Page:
The implementation and maturity of ERM programs in healthcare organizations—while making significant strides—still lag behind large organizations, public companies, and financial services organizations. Although many healthcare risk-management professionals implement ERM strategies for new programs, projects and services (particularly to manage clinical, and patient-safety related risks), they fail to advance ERM strategies on an organization-wide basis beyond those risks and thus miss tremendous opportunity to increase or create value. Recognizing the elements necessary for ERM program development and implementation and embedding them in the enterprise is central to program success and sustainability.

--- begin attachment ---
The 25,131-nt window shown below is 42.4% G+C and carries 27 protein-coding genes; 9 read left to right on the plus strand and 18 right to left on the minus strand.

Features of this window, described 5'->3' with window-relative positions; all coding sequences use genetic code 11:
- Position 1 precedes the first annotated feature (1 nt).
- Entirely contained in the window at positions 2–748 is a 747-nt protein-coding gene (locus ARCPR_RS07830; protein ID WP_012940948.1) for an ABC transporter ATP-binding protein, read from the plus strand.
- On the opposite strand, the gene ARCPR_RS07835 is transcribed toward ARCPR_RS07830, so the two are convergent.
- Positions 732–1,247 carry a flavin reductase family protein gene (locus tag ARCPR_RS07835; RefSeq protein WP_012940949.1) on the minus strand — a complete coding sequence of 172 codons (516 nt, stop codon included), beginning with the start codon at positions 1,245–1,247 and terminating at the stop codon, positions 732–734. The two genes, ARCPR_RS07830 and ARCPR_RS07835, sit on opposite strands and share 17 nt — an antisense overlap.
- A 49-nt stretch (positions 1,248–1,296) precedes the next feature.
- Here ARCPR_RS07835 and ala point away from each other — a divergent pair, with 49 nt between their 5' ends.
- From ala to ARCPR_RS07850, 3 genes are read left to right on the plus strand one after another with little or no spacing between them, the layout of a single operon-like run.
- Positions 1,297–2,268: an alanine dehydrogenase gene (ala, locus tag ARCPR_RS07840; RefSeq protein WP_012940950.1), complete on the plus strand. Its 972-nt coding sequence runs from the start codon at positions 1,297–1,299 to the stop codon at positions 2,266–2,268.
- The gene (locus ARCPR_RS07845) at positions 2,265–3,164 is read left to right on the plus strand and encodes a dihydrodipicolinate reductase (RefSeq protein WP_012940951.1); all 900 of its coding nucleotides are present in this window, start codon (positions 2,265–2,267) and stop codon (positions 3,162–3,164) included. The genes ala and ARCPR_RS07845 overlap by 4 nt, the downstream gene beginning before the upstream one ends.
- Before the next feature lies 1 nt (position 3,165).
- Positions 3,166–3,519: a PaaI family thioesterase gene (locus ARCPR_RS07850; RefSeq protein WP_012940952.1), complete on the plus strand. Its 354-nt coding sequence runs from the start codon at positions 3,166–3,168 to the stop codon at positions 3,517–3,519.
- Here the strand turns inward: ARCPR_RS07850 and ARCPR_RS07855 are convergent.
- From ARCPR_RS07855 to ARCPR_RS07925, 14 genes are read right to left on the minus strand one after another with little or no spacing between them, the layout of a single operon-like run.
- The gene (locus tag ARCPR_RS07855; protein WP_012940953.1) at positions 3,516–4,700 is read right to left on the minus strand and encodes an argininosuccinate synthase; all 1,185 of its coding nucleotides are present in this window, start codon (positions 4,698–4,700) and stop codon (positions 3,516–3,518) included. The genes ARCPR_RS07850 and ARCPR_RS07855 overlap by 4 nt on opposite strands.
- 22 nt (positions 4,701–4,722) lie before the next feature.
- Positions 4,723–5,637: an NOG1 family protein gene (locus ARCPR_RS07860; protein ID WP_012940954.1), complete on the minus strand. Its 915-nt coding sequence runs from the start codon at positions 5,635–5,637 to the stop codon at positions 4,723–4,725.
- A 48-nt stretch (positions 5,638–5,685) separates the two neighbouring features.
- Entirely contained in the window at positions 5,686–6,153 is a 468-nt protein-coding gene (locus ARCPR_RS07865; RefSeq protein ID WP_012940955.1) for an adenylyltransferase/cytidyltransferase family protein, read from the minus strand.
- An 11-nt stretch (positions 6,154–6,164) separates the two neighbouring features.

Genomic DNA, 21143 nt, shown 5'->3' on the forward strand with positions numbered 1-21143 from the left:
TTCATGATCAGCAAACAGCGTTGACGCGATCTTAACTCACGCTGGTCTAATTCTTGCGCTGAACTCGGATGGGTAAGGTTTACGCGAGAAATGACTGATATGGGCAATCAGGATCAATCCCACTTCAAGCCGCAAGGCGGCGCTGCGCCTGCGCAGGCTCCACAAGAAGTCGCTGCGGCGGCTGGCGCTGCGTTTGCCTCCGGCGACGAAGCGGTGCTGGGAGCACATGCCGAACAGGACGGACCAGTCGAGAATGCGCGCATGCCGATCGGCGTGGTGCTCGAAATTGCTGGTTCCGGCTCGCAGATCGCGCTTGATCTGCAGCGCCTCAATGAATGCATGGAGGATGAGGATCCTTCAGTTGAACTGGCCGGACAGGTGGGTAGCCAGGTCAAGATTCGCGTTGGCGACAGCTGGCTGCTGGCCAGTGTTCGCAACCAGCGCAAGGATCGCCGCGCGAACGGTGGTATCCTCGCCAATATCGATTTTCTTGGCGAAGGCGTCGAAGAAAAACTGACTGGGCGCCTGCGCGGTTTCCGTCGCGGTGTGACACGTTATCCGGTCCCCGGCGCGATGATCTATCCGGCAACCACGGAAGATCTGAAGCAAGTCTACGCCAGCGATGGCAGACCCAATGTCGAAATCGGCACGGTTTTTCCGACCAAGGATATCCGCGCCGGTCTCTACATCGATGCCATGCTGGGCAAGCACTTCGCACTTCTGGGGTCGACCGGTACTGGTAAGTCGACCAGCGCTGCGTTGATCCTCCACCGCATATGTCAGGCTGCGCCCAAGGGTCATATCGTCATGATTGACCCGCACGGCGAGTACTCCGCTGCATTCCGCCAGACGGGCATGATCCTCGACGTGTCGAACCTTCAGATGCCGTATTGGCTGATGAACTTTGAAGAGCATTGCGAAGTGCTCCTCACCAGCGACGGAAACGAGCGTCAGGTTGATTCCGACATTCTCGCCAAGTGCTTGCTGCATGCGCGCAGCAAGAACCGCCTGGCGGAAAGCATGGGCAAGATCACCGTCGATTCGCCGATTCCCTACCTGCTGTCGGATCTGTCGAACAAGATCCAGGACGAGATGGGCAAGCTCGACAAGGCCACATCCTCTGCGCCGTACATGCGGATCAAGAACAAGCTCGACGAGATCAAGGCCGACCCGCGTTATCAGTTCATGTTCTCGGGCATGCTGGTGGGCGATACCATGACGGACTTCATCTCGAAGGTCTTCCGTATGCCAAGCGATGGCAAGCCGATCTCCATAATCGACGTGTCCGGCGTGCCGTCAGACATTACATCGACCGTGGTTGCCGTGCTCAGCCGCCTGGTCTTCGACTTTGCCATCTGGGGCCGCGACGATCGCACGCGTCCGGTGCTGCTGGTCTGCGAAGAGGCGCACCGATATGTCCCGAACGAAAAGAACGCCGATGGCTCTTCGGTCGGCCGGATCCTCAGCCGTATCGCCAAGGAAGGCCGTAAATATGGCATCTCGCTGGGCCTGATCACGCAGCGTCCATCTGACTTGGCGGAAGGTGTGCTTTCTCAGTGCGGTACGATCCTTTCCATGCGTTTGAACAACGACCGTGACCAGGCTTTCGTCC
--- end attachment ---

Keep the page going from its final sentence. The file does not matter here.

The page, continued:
by 趙永祥 2017-02-28 20:23:05, 回應(0), 人氣(61)

FRM textbook enhancement 03:Risk management overview

Risk in itself is not bad; risk is essential to progress, and failure is often a key part of learning. But we must learn to balance the possible negative consequences of risk against the potential benefits of its associated opportunity. (Van Scoy, 1992) 

A risk is a potential future harm that may arise from some present action (Wikipedia, 2004), such as, a schedule slip or a cost overrun. The loss is often considered in terms of direct financial loss, but also can be a loss in terms of credibility, future business, and loss of property or life. This chapter is about doing proactive planning for your software projects via risk management. 

Risk management is a series of steps whose objectives are to identify, address, and eliminate software risk items before they become either threats to successful software operation or a major source of expensive rework.